ICAC fights ‘likes’

The ICAC – supposedly an anti-corruption agency – charges four people for sharing social-media posts urging a boycott of the last LegCo elections. The charge is ‘inciting others to cast blank votes or not to vote’. Seems almost anything the government doesn’t like these days is ‘incitement’.

Has anyone worked out how it can be illegal to urge others not to vote, but perfectly legal to urge them to do so? Or why urging others to do something absolutely lawful – abstain from voting – should itself be illegal? How can you ‘incite’ someone to do something legal? (“Mother, can I incite you to have another scoop of ice cream?”)

High Court judges reject the Justice Department’s appeal on barring Jimmy Lai from hiring an overseas lawyer to defend him. The government’s arguments were as apparently desperate as they were varied. One was that Timothy Owen KC has insufficient experience in NatSec Law matters – but who does? And surely that’s the defendant’s problem, not the government’s. Another was that a Cantonese speaker would better ‘advance the language’ of the NatSec Law, though I would have thought Putonghua would be preferable. The judges cited a need for ‘public perception of fairness’ and the high profile of the case, which brings us back to why the government would prefer local counsel.

David Webb digs up some interesting stats…

…the number of unconvicted people on remand (innocent until proven guilty) in HK jails at 30-Sep has reached a record this century of 2,751, or 35.41% of the jail population.

It was around 10% in 2000.

More on the Office for Safeguarding National Security of the Central People’s Government in the Hong Kong Special Administrative Region’s real-estate and other activities. Having bought a half-billion-dollar house, they seem to be settling in.

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7 Responses to ICAC fights ‘likes’

  1. Matthew Marsh says:

    Ref: the number of unconvicted people on remand (innocent until proven guilty) in HK jails at 30-Sep has reached a record this century of 2,751, or 35.41% of the jail population – does anyone have data from other countries?

  2. Matthew Marsh says:

    Oh. I found this (link below). Which is disappointing. Unless I have misunderstood?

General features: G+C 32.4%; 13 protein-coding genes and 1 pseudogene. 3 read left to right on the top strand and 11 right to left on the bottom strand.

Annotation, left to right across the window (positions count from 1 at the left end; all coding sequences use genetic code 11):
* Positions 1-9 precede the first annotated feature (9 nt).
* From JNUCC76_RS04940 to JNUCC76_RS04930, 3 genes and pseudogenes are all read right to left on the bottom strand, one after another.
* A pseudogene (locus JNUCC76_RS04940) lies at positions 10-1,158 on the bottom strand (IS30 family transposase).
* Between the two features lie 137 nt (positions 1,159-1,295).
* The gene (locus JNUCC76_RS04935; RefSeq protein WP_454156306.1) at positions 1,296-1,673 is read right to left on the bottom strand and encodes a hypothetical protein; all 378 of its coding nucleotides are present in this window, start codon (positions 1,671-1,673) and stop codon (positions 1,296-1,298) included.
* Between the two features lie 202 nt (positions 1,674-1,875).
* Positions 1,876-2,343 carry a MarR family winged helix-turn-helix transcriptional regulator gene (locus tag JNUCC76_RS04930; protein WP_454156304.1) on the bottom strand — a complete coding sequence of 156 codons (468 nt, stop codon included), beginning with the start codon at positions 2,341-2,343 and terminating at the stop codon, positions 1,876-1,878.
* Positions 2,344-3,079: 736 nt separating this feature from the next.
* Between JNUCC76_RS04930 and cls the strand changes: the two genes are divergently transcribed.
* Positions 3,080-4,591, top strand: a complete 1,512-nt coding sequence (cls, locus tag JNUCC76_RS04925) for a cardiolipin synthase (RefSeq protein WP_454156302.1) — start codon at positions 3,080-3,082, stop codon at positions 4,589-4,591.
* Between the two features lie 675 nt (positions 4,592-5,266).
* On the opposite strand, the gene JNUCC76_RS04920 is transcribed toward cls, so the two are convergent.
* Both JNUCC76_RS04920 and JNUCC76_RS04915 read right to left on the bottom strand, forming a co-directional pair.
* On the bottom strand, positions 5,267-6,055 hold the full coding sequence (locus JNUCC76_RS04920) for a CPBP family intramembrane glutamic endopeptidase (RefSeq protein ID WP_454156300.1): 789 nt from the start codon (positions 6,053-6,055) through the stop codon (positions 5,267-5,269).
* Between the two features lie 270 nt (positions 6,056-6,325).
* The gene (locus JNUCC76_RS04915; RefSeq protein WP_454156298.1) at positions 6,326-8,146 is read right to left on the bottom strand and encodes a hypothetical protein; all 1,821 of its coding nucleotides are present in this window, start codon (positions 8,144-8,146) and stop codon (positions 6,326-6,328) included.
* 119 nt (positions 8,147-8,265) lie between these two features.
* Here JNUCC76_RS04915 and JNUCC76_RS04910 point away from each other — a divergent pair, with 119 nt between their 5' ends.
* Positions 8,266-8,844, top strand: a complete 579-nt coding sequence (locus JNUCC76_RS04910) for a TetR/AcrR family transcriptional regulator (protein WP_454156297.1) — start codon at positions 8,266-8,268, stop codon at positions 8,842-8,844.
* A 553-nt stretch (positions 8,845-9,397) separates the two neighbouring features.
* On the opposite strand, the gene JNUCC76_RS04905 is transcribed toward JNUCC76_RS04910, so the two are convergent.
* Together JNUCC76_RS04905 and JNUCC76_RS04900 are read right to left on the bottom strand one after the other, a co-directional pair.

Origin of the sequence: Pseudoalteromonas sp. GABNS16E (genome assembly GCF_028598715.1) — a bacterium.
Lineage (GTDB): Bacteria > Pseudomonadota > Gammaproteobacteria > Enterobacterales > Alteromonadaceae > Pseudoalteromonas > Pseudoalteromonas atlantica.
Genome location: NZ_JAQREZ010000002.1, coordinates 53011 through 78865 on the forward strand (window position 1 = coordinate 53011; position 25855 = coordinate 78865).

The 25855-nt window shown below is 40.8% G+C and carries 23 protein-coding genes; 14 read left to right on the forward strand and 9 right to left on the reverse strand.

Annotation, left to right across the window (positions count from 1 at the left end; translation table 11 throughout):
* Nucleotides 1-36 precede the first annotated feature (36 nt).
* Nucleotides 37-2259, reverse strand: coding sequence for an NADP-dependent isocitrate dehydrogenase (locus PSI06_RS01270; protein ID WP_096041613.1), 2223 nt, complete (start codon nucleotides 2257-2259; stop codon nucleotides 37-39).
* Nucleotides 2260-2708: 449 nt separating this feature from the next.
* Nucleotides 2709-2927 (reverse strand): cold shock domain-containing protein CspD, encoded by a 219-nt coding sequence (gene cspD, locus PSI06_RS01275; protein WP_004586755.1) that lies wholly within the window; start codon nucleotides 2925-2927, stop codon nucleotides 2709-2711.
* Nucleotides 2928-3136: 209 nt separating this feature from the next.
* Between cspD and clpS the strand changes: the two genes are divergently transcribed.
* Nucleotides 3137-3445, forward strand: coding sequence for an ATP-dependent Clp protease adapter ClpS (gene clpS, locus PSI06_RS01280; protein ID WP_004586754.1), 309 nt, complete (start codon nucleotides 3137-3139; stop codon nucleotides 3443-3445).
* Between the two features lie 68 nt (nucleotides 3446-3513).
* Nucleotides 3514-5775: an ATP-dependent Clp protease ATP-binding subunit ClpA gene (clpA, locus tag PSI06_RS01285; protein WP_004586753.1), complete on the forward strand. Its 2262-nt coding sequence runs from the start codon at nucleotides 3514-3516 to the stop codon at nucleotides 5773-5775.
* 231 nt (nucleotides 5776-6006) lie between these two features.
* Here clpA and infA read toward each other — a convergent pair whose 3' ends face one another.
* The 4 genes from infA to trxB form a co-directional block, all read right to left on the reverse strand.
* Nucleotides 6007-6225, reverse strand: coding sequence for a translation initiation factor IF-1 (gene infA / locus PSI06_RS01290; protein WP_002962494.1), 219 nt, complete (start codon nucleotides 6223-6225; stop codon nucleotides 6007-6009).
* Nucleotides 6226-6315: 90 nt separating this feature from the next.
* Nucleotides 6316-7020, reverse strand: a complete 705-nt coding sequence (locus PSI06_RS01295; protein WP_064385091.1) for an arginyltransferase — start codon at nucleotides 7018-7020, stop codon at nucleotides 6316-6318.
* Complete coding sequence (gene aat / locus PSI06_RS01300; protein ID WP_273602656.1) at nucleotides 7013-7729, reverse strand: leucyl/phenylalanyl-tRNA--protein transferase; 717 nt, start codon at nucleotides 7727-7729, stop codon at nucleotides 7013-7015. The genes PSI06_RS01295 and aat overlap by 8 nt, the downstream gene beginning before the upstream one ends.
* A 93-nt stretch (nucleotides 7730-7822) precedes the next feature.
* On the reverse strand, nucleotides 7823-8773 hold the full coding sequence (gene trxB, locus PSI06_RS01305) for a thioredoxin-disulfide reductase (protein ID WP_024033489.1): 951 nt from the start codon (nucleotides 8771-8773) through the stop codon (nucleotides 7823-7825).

Obviously HK jumping from 10 to 35% seems to correlate with what we have seen. But why do other countries have similar rates? Especially Australia and NZ? Before you ask, I checked: the data is from 2021, not 1821…

    https://www.russellwebster.com/there-are-11-7-million-people-in-prison-globally/

  3. Chris Maden says:

    I suspect that the Nat Sec’s new villa may attract a very specific type of person as neighbours….

  4. Low Profile says:

    @Matthew Marsh – a low percentage of unsentenced prisoners is not neccessarily a good sign; it could indicate a system where trials are rushed and defendants have little opportunity to mount an adequate defence. https://www.prisonstudies.org/sites/default/files/resources/downloads/world_pre-trial_imprisonment_list_2nd_edition_1.pdf gives a country-by-country breakdown (with a few notable omissions).

  5. HK-Cynic says:

    I wonder the average time in jail without parole is for the 2,751. I’m betting it is over a year. Justice delayed is justice denied.

  6. Mark Bradley says:

    “it could indicate a system where trials are rushed and defendants have little opportunity to mount an adequate defence.”

    No one rotting in prison on remand is going to be able to mount an adequate defence. The odds are already stacked against them due to stuff like lack of sleep, lack of privacy, lack of dignity, etc.

  7. The Scene In The Movie Where They Shoot The Hostages says:

    Charging people for advocating abstaining from voting appears to be about silencing Ted Hui from afar. They can’t extradite him but they can punish a bunch of random people for liking his posts. If he’s a decent sort of fellow he’ll think twice about putting anyone else at risk.

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